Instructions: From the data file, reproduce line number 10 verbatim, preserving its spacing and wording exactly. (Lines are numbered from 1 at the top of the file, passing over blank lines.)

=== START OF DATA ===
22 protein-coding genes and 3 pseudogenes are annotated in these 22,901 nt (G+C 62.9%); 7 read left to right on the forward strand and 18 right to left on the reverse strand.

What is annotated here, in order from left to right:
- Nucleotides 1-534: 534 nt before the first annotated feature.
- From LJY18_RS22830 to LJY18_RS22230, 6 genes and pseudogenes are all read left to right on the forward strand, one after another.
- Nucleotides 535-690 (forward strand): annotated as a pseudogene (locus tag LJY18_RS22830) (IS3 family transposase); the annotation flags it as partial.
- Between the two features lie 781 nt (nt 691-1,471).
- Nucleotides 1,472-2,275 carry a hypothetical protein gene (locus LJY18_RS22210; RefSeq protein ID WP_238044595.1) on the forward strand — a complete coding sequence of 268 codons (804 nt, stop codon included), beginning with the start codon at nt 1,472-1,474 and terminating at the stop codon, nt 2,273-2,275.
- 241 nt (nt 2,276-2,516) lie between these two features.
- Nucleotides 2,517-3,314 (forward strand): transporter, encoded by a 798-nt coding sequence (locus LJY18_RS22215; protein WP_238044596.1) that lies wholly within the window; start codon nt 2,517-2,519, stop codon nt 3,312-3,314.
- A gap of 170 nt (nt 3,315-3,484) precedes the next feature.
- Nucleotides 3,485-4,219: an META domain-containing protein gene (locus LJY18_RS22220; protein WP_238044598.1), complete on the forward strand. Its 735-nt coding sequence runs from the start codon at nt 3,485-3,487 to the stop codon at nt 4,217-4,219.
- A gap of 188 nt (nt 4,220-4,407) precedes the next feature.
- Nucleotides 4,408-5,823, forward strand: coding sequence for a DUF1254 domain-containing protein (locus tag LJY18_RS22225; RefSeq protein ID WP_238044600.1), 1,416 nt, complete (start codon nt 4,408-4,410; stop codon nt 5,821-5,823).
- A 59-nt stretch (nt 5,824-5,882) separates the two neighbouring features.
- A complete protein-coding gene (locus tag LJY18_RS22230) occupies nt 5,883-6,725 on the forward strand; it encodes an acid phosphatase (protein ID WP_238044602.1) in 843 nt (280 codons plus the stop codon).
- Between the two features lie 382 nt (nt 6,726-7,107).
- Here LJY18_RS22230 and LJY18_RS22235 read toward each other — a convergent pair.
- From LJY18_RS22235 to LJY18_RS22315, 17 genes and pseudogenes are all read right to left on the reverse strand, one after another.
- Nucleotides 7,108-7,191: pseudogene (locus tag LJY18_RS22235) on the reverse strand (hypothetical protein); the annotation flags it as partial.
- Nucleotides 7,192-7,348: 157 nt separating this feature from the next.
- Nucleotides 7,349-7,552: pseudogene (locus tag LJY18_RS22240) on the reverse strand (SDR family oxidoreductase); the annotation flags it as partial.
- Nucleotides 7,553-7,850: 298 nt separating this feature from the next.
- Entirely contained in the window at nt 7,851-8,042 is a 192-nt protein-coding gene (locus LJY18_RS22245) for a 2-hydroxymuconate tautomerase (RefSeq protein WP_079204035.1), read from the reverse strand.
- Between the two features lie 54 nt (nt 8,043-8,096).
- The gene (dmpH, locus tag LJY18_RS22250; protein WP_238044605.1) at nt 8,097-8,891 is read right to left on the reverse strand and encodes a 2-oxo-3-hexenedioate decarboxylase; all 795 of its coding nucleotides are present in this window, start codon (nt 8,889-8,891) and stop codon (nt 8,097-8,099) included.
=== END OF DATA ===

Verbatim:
- A gap of 170 nt (nt 3,315-3,484) precedes the next feature.